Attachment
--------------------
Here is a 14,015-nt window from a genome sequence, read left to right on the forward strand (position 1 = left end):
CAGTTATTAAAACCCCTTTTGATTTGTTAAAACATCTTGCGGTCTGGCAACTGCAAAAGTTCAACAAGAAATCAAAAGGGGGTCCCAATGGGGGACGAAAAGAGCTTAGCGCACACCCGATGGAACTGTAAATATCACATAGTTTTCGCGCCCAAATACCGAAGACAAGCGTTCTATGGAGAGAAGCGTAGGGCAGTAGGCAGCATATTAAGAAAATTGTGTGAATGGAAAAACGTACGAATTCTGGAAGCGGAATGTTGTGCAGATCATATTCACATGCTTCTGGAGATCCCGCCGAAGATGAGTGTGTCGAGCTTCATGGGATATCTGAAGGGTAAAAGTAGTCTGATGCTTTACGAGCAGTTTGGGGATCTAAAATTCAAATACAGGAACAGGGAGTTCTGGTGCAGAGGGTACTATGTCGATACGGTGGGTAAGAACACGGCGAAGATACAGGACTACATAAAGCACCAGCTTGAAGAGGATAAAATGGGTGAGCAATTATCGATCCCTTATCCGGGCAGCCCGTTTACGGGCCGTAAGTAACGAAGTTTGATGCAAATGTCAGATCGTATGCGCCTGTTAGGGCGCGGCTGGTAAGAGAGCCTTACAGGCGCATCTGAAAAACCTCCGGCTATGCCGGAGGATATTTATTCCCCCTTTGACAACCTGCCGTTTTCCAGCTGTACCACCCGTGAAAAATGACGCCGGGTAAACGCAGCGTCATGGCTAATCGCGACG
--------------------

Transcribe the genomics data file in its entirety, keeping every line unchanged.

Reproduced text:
Here is a 14,015-nt window from a genome sequence, read left to right on the forward strand (position 1 = left end):
CAGTTATTAAAACCCCTTTTGATTTGTTAAAACATCTTGCGGTCTGGCAACTGCAAAAGTTCAACAAGAAATCAAAAGGGGGTCCCAATGGGGGACGAAAAGAGCTTAGCGCACACCCGATGGAACTGTAAATATCACATAGTTTTCGCGCCCAAATACCGAAGACAAGCGTTCTATGGAGAGAAGCGTAGGGCAGTAGGCAGCATATTAAGAAAATTGTGTGAATGGAAAAACGTACGAATTCTGGAAGCGGAATGTTGTGCAGATCATATTCACATGCTTCTGGAGATCCCGCCGAAGATGAGTGTGTCGAGCTTCATGGGATATCTGAAGGGTAAAAGTAGTCTGATGCTTTACGAGCAGTTTGGGGATCTAAAATTCAAATACAGGAACAGGGAGTTCTGGTGCAGAGGGTACTATGTCGATACGGTGGGTAAGAACACGGCGAAGATACAGGACTACATAAAGCACCAGCTTGAAGAGGATAAAATGGGTGAGCAATTATCGATCCCTTATCCGGGCAGCCCGTTTACGGGCCGTAAGTAACGAAGTTTGATGCAAATGTCAGATCGTATGCGCCTGTTAGGGCGCGGCTGGTAAGAGAGCCTTACAGGCGCATCTGAAAAACCTCCGGCTATGCCGGAGGATATTTATTCCCCCTTTGACAACCTGCCGTTTTCCAGCTGTACCACCCGTGAAAAATGACGCCGGGTAAACGCAGCGTCATGGCTAATCGCGACG